National Corvette Museum in Bowling Green, Ky., has confirmed that a total of 8 vintage and rare Corvettes were swallowed by a massive sinkhole that opened up on its premises on Wednesday morning. Here’s comprehensive video footage from CorvetteMusuem Youtube channel.
A sinkhole measuring 25-30 feet deep and 40 feet wide suddenly opened up at the National Corvette Museum, gulping down 6 exclusive models belonging to the museum and two others owned by General Motors. Structural engineers are at the site trying to evaluate the reason for this occurrence and other damage inside the Sky Dome section. Here’s a pictorial of the Skydome sinkhole of the Museum.
“The vehicles at the National Corvette Museum are some of the most significant in automotive history,” said Mark Reuss, executive vice president of General Motors Global Product Development. “There can only be one 1-millionth Corvette ever built. We want to ensure as many of the damaged cars are restored as possible so fans from around the world can enjoy them when the Museum reopens.”
The two cars belonging to General Motors included 1993 ZR-1 Spyder and 2009 ZR1 “Blue Devil”, while six vehicles were owned by the National Corvette Museum and included 1962 Black Corvette,1984 PPG Pace Car,1992 White 1 Millionth Corvette,1993 Ruby Red 40th Anniversary Corvette, 2001 Mallett Hammer Z06 Corvette and 2009 White 1.5 Millionth Corvette.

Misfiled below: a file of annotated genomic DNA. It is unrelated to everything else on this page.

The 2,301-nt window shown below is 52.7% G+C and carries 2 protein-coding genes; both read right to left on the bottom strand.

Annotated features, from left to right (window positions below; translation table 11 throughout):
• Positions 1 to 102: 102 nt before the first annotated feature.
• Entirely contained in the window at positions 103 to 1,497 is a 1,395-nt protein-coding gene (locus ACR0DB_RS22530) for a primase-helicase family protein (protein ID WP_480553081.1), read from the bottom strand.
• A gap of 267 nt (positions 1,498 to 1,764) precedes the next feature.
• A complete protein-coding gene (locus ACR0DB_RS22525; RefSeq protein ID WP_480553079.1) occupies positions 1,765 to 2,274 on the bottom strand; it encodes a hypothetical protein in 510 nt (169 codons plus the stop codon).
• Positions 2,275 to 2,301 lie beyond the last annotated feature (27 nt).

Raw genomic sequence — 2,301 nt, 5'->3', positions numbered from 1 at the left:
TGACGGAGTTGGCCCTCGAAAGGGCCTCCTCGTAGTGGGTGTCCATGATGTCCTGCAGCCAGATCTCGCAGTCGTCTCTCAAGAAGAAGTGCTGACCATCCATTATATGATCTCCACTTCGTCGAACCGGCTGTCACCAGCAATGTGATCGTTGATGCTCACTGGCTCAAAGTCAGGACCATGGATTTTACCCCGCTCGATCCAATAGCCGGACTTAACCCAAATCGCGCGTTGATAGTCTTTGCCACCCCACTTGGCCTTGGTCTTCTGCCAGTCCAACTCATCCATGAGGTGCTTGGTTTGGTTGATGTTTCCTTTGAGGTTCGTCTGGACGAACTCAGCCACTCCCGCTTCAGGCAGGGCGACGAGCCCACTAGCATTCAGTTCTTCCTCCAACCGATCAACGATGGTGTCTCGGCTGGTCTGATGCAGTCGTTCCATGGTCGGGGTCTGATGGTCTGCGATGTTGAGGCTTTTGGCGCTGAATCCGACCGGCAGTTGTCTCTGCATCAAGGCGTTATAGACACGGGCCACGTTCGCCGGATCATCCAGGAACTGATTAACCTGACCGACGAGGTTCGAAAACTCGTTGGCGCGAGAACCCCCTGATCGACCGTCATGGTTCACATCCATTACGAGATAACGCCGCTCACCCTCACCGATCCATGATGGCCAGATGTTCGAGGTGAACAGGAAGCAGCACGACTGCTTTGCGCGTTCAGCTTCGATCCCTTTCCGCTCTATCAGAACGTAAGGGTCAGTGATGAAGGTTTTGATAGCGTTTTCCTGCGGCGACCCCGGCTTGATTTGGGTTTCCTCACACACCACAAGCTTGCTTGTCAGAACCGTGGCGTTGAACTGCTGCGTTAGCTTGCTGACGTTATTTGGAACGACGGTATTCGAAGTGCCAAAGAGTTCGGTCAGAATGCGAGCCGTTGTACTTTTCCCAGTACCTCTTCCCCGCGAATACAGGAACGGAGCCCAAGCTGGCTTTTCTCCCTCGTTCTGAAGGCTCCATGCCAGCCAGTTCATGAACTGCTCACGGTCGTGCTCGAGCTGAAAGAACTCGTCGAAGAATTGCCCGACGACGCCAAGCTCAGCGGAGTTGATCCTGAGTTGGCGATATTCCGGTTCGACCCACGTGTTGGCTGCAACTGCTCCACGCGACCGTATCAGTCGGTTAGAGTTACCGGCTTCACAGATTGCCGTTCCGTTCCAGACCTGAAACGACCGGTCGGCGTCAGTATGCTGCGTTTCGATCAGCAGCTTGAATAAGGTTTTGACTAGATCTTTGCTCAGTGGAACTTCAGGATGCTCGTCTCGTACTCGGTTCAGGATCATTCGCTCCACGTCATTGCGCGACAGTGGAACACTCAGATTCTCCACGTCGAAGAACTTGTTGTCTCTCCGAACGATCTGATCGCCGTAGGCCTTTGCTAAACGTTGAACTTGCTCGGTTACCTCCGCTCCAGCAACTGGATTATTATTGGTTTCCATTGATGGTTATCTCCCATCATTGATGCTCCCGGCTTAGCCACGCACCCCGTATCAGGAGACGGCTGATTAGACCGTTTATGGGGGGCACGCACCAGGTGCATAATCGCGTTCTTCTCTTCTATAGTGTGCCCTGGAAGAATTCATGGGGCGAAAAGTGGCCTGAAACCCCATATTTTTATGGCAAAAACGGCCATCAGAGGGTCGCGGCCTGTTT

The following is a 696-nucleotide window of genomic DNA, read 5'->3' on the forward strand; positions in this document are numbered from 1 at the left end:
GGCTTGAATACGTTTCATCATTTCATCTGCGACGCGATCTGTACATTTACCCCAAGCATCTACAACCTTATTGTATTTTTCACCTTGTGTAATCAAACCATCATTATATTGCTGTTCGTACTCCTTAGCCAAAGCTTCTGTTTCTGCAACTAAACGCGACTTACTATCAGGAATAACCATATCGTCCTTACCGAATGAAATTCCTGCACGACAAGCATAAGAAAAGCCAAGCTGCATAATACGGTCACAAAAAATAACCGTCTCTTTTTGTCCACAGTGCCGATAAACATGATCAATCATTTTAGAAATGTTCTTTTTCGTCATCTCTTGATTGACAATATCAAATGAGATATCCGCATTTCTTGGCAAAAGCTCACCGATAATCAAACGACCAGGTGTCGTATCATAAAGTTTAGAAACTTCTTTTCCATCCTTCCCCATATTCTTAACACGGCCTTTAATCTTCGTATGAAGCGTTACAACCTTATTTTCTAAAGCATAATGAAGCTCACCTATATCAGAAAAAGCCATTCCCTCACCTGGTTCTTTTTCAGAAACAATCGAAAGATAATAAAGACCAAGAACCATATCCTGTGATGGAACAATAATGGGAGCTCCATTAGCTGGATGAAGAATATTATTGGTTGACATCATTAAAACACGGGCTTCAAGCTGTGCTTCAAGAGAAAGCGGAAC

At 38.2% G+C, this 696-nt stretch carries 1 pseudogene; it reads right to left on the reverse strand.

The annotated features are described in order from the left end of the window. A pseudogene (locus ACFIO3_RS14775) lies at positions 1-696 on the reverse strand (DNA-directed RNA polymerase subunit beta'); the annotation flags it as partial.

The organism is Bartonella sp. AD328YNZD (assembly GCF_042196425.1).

An only surviving 1983 Corvette was also on the verge of going down the sinkhole but was saved just in time due to immediate action by efficient museum staff. Though there were no injuries reported, the museum was closed for the day as a precautionary measure. An estimate of cost of damages done to the vehicles and to the museum itself is yet to be ascertained.
Bowling Green is the only place where General Motors builds its Corvettes. The city itself sits in the Kentucky Western Pennroyal area wherein some of the longest and deepest underground caves exist. Sinkholes are common in this region.
To aid National Corvette Museum recover from sinkhole, Chevrolet will oversee restoration of the Corvettes damaged. General Motors Design in Warren, Mich., will lead the project. Ed Welburn, vice president of GM Global Design, will oversee the restoration.
Once recovered, the damaged cars will be shipped to the Mechanical Assembly specialty shop within GM Design to determine the best restoration approach. Mechanical Assembly has been part of GM Design since the 1930s and maintains and restores many of the GM Heritage Collection vehicles and GM’s historic concept cars.
National Corvette Museum is independently owned, and supported solely by charitable donations from enthusiasts. Donations are currently being accepted on its website to help repair the the facility. Donations are tax-deductible.